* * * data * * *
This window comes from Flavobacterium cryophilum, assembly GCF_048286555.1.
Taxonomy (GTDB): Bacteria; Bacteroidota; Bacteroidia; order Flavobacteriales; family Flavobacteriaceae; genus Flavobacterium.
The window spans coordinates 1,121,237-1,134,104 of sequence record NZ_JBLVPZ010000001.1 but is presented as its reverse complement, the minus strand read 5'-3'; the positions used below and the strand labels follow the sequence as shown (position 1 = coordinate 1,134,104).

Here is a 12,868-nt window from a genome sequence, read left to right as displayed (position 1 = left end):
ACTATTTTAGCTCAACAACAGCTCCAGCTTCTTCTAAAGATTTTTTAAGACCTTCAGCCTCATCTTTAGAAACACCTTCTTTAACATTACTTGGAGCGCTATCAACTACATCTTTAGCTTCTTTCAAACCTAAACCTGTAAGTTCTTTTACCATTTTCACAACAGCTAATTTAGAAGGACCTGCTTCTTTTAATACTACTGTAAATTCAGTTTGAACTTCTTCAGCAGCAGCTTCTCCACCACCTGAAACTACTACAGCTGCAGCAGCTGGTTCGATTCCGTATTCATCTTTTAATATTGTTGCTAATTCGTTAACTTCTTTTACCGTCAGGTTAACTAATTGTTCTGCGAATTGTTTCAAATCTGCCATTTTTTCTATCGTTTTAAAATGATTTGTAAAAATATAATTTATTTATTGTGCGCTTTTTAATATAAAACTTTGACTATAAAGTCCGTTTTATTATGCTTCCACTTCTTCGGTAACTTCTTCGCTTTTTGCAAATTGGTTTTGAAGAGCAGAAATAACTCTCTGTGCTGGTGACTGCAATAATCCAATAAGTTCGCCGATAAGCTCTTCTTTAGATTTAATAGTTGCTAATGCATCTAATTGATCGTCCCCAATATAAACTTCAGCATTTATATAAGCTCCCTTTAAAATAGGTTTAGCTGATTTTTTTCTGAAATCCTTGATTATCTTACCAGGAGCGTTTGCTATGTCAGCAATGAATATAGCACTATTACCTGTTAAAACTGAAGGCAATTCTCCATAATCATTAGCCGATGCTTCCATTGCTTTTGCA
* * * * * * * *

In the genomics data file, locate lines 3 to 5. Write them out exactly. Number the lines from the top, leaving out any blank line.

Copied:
The window spans coordinates 1,121,237-1,134,104 of sequence record NZ_JBLVPZ010000001.1 but is presented as its reverse complement, the minus strand read 5'-3'; the positions used below and the strand labels follow the sequence as shown (position 1 = coordinate 1,134,104).

Here is a 12,868-nt window from a genome sequence, read left to right as displayed (position 1 = left end):
ACTATTTTAGCTCAACAACAGCTCCAGCTTCTTCTAAAGATTTTTTAAGACCTTCAGCCTCATCTTTAGAAACACCTTCTTTAACATTACTTGGAGCGCTATCAACTACATCTTTAGCTTCTTTCAAACCTAAACCTGTAAGTTCTTTTACCATTTTCACAACAGCTAATTTAGAAGGACCTGCTTCTTTTAATACTACTGTAAATTCAGTTTGAACTTCTTCAGCAGCAGCTTCTCCACCACCTGAAACTACTACAGCTGCAGCAGCTGGTTCGATTCCGTATTCATCTTTTAATATTGTTGCTAATTCGTTAACTTCTTTTACCGTCAGGTTAACTAATTGTTCTGCGAATTGTTTCAAATCTGCCATTTTTTCTATCGTTTTAAAATGATTTGTAAAAATATAATTTATTTATTGTGCGCTTTTTAATATAAAACTTTGACTATAAAGTCCGTTTTATTATGCTTCCACTTCTTCGGTAACTTCTTCGCTTTTTGCAAATTGGTTTTGAAGAGCAGAAATAACTCTCTGTGCTGGTGACTGCAATAATCCAATAAGTTCGCCGATAAGCTCTTCTTTAGATTTAATAGTTGCTAATGCATCTAATTGATCGTCCCCAATATAAACTTCAGCATTTATATAAGCTCCCTTTAAAATAGGTTTAGCTGATTTTTTTCTGAAATCCTTGATTATCTTACCAGGAGCGTTTGCTATGTCAGCAATGAATATAGCACTATTACCTGTTAAAACTGAAGGCAATTCTCCATAATCATTAGCCGATGCTTCCATTGCTTTTGCA